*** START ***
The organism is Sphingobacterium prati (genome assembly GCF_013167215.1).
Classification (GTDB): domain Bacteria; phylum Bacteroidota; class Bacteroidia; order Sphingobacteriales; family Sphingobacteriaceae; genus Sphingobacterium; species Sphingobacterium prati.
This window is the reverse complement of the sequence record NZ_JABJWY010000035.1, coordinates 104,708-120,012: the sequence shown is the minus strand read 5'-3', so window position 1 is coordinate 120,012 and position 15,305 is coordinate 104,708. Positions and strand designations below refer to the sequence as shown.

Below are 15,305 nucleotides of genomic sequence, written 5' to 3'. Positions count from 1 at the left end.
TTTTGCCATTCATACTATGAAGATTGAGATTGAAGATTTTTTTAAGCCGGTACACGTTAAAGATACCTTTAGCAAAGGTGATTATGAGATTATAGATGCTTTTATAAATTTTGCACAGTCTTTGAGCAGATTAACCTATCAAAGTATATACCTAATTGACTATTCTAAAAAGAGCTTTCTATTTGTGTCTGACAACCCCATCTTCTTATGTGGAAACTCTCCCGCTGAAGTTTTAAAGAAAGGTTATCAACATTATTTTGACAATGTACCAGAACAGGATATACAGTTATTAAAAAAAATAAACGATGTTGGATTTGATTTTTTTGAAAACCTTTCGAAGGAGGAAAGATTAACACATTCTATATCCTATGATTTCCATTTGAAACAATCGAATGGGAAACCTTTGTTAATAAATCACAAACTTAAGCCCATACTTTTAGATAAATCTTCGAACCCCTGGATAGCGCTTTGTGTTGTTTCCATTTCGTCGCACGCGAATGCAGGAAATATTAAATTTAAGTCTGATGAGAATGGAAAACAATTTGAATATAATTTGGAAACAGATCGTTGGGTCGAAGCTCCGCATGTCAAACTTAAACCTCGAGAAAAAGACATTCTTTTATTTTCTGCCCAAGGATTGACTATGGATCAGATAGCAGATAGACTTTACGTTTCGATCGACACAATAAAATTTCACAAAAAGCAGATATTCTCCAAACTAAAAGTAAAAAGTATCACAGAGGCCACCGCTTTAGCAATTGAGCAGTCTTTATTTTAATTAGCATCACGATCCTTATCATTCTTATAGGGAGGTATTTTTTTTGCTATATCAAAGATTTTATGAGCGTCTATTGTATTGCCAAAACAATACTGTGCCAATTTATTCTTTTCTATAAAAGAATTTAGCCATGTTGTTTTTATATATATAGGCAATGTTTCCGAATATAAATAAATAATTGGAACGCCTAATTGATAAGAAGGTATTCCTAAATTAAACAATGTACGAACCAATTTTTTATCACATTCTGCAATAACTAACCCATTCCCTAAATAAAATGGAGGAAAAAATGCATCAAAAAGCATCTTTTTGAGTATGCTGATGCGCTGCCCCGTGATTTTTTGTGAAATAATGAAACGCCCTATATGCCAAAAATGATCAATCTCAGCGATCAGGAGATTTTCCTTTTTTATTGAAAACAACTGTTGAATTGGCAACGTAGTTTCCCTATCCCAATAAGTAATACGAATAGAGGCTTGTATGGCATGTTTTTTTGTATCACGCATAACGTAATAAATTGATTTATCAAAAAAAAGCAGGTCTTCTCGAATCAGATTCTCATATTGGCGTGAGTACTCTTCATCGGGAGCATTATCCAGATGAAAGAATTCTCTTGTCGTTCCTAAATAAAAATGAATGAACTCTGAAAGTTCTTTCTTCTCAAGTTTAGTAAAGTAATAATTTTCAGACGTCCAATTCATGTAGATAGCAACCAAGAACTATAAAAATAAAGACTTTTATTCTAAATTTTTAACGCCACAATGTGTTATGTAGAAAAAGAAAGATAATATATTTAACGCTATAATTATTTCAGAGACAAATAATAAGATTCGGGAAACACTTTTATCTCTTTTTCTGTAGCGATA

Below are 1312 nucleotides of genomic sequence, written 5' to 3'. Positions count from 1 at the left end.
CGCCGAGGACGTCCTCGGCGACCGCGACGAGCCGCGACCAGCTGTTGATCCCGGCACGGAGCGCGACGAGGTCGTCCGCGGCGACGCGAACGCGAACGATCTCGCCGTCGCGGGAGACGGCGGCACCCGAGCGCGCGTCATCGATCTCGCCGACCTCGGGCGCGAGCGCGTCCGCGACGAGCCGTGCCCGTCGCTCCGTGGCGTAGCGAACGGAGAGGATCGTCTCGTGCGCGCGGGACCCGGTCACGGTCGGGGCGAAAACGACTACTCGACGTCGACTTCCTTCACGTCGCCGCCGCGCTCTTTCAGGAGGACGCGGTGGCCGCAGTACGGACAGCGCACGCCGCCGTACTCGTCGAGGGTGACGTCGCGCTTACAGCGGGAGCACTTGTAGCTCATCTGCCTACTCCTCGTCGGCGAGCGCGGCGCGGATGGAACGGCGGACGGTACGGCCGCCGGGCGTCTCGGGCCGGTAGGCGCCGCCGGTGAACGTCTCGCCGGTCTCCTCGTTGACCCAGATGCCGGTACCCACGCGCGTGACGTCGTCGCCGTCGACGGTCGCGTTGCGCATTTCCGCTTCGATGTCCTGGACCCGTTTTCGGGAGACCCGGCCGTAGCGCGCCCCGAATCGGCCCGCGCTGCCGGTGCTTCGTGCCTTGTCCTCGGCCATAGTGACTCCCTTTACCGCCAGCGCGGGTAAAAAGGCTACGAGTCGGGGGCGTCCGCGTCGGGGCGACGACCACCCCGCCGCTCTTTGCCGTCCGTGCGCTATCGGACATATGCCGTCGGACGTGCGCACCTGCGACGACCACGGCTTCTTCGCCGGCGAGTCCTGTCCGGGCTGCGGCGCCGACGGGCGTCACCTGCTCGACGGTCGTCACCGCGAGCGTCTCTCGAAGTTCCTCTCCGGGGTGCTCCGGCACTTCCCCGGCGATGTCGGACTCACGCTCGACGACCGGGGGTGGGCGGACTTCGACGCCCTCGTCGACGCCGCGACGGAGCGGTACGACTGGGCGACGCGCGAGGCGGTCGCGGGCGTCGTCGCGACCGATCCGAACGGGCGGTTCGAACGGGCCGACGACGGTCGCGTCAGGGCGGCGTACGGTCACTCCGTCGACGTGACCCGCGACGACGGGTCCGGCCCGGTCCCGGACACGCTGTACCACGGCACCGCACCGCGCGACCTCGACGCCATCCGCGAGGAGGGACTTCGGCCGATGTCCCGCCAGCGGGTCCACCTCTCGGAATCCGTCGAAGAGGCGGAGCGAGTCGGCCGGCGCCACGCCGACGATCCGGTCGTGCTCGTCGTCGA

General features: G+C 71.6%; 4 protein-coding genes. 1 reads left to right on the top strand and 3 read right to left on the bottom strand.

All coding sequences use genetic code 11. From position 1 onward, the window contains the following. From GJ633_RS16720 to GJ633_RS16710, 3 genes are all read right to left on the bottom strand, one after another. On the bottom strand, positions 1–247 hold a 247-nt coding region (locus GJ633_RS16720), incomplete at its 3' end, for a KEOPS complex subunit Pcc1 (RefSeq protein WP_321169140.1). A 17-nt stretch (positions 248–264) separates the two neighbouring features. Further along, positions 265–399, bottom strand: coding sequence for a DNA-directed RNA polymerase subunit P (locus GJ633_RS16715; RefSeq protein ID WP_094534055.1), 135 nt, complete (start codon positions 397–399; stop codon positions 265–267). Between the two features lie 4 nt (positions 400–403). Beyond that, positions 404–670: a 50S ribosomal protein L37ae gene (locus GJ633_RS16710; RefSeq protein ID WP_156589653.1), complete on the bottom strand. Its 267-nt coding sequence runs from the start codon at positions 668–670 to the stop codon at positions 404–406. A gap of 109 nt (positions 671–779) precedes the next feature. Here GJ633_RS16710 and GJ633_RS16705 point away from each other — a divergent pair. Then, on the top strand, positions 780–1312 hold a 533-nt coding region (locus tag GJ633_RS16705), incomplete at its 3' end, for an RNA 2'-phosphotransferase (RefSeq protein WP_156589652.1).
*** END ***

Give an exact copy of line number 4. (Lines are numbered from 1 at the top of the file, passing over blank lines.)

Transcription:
Below are 15,305 nucleotides of genomic sequence, written 5' to 3'. Positions count from 1 at the left end.